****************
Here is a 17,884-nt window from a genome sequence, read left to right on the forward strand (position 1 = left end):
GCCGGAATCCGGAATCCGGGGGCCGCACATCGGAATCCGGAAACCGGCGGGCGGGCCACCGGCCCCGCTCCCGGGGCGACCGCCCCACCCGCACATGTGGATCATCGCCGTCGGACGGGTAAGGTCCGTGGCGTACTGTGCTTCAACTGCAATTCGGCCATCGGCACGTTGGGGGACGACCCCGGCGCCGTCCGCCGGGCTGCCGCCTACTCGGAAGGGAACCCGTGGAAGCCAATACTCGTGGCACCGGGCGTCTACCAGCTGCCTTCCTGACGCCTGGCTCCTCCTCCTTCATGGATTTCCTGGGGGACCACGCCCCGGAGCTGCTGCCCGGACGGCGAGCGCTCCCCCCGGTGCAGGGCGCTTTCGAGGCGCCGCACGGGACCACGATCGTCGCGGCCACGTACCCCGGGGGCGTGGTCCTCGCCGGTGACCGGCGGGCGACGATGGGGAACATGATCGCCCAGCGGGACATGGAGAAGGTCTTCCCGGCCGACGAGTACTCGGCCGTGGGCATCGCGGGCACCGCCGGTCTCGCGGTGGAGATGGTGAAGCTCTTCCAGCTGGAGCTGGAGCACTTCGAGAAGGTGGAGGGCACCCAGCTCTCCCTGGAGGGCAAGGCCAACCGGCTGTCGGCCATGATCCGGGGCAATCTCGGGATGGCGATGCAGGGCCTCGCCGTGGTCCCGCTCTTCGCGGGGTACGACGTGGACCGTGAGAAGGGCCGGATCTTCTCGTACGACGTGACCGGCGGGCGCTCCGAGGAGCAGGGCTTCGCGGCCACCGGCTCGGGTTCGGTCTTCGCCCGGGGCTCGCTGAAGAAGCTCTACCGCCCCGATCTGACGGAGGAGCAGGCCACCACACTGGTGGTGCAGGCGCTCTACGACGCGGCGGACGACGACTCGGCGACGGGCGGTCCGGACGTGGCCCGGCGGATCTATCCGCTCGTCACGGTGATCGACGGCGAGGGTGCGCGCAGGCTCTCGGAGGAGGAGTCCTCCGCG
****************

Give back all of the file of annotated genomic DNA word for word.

Here is a 17,884-nt window from a genome sequence, read left to right on the forward strand (position 1 = left end):
GCCGGAATCCGGAATCCGGGGGCCGCACATCGGAATCCGGAAACCGGCGGGCGGGCCACCGGCCCCGCTCCCGGGGCGACCGCCCCACCCGCACATGTGGATCATCGCCGTCGGACGGGTAAGGTCCGTGGCGTACTGTGCTTCAACTGCAATTCGGCCATCGGCACGTTGGGGGACGACCCCGGCGCCGTCCGCCGGGCTGCCGCCTACTCGGAAGGGAACCCGTGGAAGCCAATACTCGTGGCACCGGGCGTCTACCAGCTGCCTTCCTGACGCCTGGCTCCTCCTCCTTCATGGATTTCCTGGGGGACCACGCCCCGGAGCTGCTGCCCGGACGGCGAGCGCTCCCCCCGGTGCAGGGCGCTTTCGAGGCGCCGCACGGGACCACGATCGTCGCGGCCACGTACCCCGGGGGCGTGGTCCTCGCCGGTGACCGGCGGGCGACGATGGGGAACATGATCGCCCAGCGGGACATGGAGAAGGTCTTCCCGGCCGACGAGTACTCGGCCGTGGGCATCGCGGGCACCGCCGGTCTCGCGGTGGAGATGGTGAAGCTCTTCCAGCTGGAGCTGGAGCACTTCGAGAAGGTGGAGGGCACCCAGCTCTCCCTGGAGGGCAAGGCCAACCGGCTGTCGGCCATGATCCGGGGCAATCTCGGGATGGCGATGCAGGGCCTCGCCGTGGTCCCGCTCTTCGCGGGGTACGACGTGGACCGTGAGAAGGGCCGGATCTTCTCGTACGACGTGACCGGCGGGCGCTCCGAGGAGCAGGGCTTCGCGGCCACCGGCTCGGGTTCGGTCTTCGCCCGGGGCTCGCTGAAGAAGCTCTACCGCCCCGATCTGACGGAGGAGCAGGCCACCACACTGGTGGTGCAGGCGCTCTACGACGCGGCGGACGACGACTCGGCGACGGGCGGTCCGGACGTGGCCCGGCGGATCTATCCGCTCGTCACGGTGATCGACGGCGAGGGTGCGCGCAGGCTCTCGGAGGAGGAGTCCTCCGCG